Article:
Learn to think before you speak. Bite your tongue before that provocative remark comes out of your mouth and you find yourself embroiled in a fight.

Stop and think before you say anything.  Once words are spoken they can never be taken back.  And my experience has been that words that hurt stay for a long time.  How often hasn’t that happened to us?  Somebody says something.  They didn’t mean to hurt our feelings.  If we tell them that they hurt our feelings, they would be surprised.  How often haven’t we said something without thinking and hurt someone else.  We all need to learn to stop and think before we speak.

Listen when someone expresses strong feelings. Rather than argue and try to insist that they shouldn’t be feeling what they’re feeling, understand that they ARE feeling that way and simply say, “I’m sorry you feel that way.” Try to put yourself in their shoes and give them the empathy that you would want yourself. Arguing may only make a situation worse.

Listening to people and their feelings is something we all need to work out.  My experience has been that people aren’t good at listening to what others have to say.  Often times when somebody is speaking to us what we are doing is not paying any attention.  It is sort of like in the Peanuts Cartoon.  When adults are talking all that you hear is Wah, Wah Wah.  And what we are doing is simply waiting for them to stop talking so that we can start.  I cannot tell you how often I have had a couple in my office for counseling.  One of them will say something and then when they stop the other person will start talking.  I will interrupt them and ask them, “Did you hear with that person said?”  And I ask that question because it was pretty clear to me that they had not heard what the other person said.  Listen to what people have to say.  Even if you don’t like what they are saying.  Maybe the next time – when you have something to say that they don’t like, they will listen to you.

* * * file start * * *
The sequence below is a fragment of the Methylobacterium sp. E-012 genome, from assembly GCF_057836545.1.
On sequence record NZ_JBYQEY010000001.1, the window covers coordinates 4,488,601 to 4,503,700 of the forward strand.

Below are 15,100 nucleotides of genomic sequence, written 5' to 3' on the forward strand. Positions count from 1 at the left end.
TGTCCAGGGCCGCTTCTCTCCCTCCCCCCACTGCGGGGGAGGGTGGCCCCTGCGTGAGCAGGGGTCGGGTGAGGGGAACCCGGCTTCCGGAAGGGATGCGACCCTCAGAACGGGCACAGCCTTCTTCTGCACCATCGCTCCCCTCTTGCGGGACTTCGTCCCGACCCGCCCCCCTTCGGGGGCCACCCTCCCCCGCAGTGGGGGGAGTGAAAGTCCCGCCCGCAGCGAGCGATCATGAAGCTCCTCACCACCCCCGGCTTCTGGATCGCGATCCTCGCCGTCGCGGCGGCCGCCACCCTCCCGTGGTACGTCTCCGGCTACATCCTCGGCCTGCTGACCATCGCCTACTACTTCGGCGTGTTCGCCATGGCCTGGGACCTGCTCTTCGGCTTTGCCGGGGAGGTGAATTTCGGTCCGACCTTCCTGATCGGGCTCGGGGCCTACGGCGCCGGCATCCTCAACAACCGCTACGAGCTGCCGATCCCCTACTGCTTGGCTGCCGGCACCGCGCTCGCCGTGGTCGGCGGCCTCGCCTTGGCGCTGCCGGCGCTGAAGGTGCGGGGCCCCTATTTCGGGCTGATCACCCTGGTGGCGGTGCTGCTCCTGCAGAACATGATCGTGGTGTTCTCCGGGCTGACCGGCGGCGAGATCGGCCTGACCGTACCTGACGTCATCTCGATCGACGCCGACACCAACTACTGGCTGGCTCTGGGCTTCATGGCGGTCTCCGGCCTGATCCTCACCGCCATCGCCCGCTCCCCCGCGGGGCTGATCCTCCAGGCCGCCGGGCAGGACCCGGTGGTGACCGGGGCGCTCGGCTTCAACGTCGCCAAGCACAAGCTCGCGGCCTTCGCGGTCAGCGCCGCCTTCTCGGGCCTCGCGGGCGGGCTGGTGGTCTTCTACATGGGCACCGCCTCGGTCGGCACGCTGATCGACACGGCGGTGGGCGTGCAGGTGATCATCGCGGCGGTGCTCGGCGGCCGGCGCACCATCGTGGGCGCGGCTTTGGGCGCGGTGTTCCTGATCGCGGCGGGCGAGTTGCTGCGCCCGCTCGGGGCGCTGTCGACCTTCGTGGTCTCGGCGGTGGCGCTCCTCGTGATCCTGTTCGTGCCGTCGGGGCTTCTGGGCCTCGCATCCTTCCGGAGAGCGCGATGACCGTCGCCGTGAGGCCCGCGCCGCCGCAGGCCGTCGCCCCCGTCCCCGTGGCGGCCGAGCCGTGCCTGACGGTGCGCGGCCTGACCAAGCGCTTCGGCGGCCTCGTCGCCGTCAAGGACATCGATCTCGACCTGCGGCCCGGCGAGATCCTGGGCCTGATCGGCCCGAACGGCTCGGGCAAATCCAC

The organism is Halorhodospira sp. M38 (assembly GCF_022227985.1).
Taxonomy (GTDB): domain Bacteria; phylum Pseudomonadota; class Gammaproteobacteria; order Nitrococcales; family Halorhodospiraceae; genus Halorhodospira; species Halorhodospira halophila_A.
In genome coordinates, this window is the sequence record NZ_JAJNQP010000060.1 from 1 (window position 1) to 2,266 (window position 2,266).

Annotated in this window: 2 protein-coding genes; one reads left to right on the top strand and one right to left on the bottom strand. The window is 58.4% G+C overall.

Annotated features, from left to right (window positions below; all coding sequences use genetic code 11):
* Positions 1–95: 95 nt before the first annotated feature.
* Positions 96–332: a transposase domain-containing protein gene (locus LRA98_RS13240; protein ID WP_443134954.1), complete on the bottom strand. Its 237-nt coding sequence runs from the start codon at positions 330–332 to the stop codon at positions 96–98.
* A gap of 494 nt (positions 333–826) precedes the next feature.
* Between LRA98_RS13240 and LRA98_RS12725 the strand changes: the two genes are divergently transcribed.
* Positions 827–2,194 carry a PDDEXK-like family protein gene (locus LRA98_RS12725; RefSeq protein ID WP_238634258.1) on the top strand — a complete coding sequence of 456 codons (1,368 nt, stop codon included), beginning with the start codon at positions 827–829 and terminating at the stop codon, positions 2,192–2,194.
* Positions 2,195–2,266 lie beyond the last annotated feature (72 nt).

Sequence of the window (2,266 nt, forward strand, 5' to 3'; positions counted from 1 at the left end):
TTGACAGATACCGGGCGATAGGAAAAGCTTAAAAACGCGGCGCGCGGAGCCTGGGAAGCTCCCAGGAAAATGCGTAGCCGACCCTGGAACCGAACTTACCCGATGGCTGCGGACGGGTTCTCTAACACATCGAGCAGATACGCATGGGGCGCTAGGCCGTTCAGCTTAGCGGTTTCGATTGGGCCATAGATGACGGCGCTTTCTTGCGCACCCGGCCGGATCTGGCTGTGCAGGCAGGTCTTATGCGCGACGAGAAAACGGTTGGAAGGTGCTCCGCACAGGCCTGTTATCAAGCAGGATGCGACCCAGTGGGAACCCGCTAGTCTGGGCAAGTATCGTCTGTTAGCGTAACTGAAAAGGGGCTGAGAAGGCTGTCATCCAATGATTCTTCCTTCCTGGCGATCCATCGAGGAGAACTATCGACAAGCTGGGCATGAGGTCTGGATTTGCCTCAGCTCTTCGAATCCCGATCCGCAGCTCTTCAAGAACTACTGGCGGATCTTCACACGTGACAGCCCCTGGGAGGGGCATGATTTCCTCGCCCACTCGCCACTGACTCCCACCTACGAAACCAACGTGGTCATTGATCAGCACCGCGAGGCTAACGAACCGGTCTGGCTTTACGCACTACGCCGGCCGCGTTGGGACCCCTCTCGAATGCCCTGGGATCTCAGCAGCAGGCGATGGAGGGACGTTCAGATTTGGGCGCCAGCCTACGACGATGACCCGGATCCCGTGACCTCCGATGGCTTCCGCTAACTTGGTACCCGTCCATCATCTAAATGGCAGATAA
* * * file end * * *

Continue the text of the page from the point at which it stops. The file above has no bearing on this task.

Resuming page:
Make every effort to be cordial and friendly. Ask people about how they are; notice changes in their appearance in a complimentary way; comment and compliment people upon the quality of what they do around this place we call Zion. Being popular can only make church life easier.

Make every effort to thank people for what they do – whatever it is at Zion.  Thank the band for their playing.  Thank the choir for all of the time that they give.  Seek out the Stephen Ministers and tell them how what they do is appreciated.  Tell you child’s SS Teacher how much you appreciate what they do for your child.  Tell the Pastor how much you enjoyed his sermon.

Overreactions cause all out wars. Don’t do it! Assess a dispute. Is it really worth fighting over? Repeat to your self, “They’re only words.  They’re only words.  They’re only words”

Remember why we are here.  It is not about us.  It is about Jesus.  It is about making disciples and being disciples.  It is about Jesus.  Repeat after me.  IT IS ABOUT JESUS.  IT IS ABOUT JESUS.  IT IS ABOUT JESUS.

Whenever you have issues in the church you’re better off thinking through your words before you voice complaints, thoughts or suggestions.

Ask yourself a very simple question?  What would Jesus want me to say?  What would Jesus want me to do in this situation?  If Jesus were standing next to me and listening to what I am saying – what I am doing – what would He say.  Would He be smiling or would my actions and my words bring a tear to his eye.

            The whole point of this prayer of Jesus that is in our Gospel Lesson is that we should be one.  Why?  Because Jesus like conformity?  No!  Because He wants us to remember what we are about.  We are about Being Disciples so that we might Make Disciples.